Many would argue that Thailand, once the pride of the region, the nation which showed the rest how it should be done, has blown its credibility when it comes to business and attracting the growing MICE market.
The Thailand Exhibition and Convention Bureau, which overseas the whole MICE industry in Thailand, still has the economic review of 2004 on its website, where it lauds the progress of the country under Premier Thaksin, and refers to Thaksinomics. How times change, and the question now is, has the military coup of September 2006 impacted greatly on the countries ability to attract new and returning business visitors?
There is, as always, no simple answer. For those living and working in the capital, Bangkok, there has never been any real indication that there is a military government, and everything appears to move along as before. Talk to any of the hoteliers and they will tell you a different story. They speak of reduced occupancy levels, especially at the higher end of the market. But looking at Thailand as one of the prime locations for a conference, exhibition or convention and it can be seen that the facilities remain as good as ever. The country is still a regional leader in the hospitality world, which goes beyond the clichéd “Land of Smiles”. There is, and always, will be a warmth from the Thai people which is more genuine than the publicity campaigns and public relations training. In terms of amenities, Thailand is still one of the best equipped to hold a MICE event. For instance, Bangkok has three major locations, whilst Pattaya, on the east coast can boast another specialised venue for holding exhibitions. There are hotels with the very best in convention facilities both in Bangkok, and in the provinces. Even in Chiang Rai, once the heart of the notorious Golden Triangle, there is a five star hotel, the Anantara, offering every amenity for a company get together. This used to be the region more used to visitors from American security agencies than business people. In an effort to spread the wealth of the MICE industry, there are new centers in Khon Kaen to the north east of Bangkok and Nakhorn Ratchisma (Korat) further north still.
The biggest of them all is IMPACT at Muang Thong Thani. Built originally as a sports stadium the area has been extended and developed to now include huge exhibition halls with a total of 140,000 square metres of indoor space. It’s massive and is said to be the largest pillarless exhibition arena in South East Asia. IMPACT is a good place for events such as the Motor Show and trade shows. It has its own shopping area and an impressive banqueting room for the big gala dinners. Slightly easier to get to is Bangkok International Trade Exhibition Centre (BITEC), which is closer to the new airport at Suvarnabhumi, which is clearly an advantage. The venue can handle up to 100,000 visitors a day, has good parking and is a clean bright and modern facility.Then there is the Queen Sirikit National Convention Center (QSNCC), which is the oldest, but the easiest to travel to.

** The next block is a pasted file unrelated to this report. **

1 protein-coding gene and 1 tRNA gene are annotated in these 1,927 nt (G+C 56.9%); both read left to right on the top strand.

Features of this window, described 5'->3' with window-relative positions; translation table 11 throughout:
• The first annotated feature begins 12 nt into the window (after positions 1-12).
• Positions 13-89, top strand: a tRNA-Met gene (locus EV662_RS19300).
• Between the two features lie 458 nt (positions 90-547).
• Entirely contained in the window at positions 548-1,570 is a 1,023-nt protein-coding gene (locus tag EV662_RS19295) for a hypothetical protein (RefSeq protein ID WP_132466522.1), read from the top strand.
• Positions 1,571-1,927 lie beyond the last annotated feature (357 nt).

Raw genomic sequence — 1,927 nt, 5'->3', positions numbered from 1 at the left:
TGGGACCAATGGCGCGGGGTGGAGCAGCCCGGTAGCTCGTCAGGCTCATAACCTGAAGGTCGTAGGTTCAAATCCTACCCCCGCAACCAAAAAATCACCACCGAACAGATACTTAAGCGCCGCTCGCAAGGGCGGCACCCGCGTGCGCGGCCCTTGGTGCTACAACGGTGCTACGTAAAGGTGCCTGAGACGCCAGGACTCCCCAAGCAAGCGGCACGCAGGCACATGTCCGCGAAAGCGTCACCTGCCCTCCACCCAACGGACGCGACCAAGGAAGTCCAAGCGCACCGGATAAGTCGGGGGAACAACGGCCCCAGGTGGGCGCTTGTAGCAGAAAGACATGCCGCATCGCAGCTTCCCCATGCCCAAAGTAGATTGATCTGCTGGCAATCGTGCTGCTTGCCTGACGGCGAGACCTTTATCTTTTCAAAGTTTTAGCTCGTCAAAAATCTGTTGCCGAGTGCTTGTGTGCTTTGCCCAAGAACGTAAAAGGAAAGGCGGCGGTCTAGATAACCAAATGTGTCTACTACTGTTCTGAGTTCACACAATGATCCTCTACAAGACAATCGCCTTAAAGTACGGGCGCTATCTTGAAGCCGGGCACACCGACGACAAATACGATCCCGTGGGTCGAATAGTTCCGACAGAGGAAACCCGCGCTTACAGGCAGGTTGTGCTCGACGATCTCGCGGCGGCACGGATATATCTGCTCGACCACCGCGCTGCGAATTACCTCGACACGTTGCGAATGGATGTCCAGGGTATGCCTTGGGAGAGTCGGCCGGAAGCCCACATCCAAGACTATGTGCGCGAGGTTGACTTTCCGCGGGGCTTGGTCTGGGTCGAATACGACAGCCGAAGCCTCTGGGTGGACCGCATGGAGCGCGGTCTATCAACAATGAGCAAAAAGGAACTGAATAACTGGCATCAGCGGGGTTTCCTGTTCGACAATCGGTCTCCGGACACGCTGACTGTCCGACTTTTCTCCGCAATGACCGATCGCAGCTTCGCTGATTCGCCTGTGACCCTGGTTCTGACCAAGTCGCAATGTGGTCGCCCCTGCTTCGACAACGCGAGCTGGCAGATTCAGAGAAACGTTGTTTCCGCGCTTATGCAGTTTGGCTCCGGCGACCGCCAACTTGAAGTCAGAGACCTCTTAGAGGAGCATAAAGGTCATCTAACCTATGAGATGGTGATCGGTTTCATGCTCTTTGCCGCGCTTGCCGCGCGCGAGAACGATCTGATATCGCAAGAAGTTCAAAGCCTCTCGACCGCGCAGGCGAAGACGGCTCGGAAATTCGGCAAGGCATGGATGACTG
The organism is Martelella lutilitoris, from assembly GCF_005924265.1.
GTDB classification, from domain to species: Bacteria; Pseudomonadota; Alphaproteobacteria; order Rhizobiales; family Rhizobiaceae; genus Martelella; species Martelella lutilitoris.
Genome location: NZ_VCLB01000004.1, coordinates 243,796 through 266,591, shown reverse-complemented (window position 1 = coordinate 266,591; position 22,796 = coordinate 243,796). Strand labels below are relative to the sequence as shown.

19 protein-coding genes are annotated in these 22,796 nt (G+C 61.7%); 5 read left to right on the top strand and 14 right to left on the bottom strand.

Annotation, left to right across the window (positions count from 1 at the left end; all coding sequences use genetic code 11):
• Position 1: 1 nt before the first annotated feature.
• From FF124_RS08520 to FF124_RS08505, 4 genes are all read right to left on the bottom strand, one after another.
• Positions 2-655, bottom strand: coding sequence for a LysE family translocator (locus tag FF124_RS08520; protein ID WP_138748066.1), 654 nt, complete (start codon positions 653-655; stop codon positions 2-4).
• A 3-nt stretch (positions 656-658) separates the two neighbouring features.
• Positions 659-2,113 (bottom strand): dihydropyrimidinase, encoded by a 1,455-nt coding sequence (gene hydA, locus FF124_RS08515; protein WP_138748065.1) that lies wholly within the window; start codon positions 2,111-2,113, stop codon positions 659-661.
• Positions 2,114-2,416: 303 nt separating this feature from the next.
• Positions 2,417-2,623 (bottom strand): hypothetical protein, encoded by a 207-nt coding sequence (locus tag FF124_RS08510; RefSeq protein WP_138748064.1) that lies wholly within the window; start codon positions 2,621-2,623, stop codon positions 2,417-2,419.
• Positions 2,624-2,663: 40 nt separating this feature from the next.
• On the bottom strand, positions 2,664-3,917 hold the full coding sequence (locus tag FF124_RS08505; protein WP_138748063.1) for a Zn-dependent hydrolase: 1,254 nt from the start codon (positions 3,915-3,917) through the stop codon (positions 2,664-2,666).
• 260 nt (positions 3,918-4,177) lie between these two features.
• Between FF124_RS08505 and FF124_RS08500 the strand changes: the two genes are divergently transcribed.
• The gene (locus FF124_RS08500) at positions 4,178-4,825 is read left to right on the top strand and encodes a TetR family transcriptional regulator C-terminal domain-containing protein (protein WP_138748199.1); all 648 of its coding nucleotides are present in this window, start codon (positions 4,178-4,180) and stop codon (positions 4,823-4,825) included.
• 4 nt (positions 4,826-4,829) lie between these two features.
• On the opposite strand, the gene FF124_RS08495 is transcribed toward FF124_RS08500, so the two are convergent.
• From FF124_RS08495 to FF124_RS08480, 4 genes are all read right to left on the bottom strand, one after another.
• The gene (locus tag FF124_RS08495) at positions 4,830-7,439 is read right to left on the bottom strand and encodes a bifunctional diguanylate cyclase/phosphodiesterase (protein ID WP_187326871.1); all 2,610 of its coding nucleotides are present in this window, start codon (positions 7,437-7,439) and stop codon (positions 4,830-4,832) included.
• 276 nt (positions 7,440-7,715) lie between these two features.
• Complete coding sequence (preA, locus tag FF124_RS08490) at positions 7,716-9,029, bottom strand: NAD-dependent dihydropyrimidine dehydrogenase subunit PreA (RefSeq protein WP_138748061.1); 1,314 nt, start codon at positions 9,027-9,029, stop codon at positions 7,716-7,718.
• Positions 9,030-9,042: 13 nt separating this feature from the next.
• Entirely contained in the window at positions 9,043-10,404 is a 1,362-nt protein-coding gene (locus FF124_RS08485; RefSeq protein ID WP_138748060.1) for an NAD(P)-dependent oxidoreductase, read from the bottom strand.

The QSNCC is in the heart of Bangkok, and is directly on the underground MRT system. It has hosted UN meetings, ASEAN conventions and has basically been there and done it all in terms of high profile events.The likes of the Book Fair, which attracts a very different visitor to those going to a trade show, is held at the QSNCC. With easy public transport access, typically this year’s book event was packed with students and educationists. So, there is a good mixture of venues in Bangkok, with the other option being out on the east coast, near Pattaya. Adjacent to the Royal Cliff Hotel is PEACH, the Pattaya Exhibition and Convention Hall, offering another 6,675 square metres of exhibition space. Not the biggest, but a very attractive seaside proposition, as an alternative to downtown Bangkok. More recently, at the Thailand Science Park, another convention center has opened, under the same management as QSNCC, with 30,000 square metres of space.
So, it could never be claimed that Thailand has not got the facilities to hold the biggest and the best MICE events in the region. Add this to the leisure aspects, with the glorious beach locations in Phuket, Koh Samui and Koh Chang, along with alternative mountain resorts of Chiang Mai and Chiang Rai, you have the ideal country to attract the most critical of visitor. Golf, sailing, diving, trekking are all within easy reach. The question now is: Where does Thailand go from here? Clearly the political situation has made a difference to the number of people visiting the country, both from the business and leisure sectors. Some of those planning to come to Thailand have found alternatives in Malaysia, Vietnam, and even less obvious places such as Cambodia. There is no let up in the events coming through at the various venues, The Leather Fair, The Fashion Show and company conventions still keep many of the hotels afloat. However, in the long term it will be of vital importance that Thailand sorts its political situation out, and hopefully there will be an election in December and hopefully it will mean a return to the normal democratic ways of most nations.
Organisations such as the Tourist Authority of Thailand have done an excellent job of keeping the spin going, with regular announcements about the high numbers of visitors still coming to the country, but its only when economists start to mention the alternative figures that we begin to realise that there has been a drop in trade, as well as a drop in investment. Companies who were ready and willing to put their money into the country have stalled their decisions, awaiting the outcome of the next political move. Meanwhile, those involved in bringing the trade to Thailand, selling MICE facilities and getting the visitors to come to the best equipped country in the region, cross their fingers in the hope that normality returns quickly to Thailand.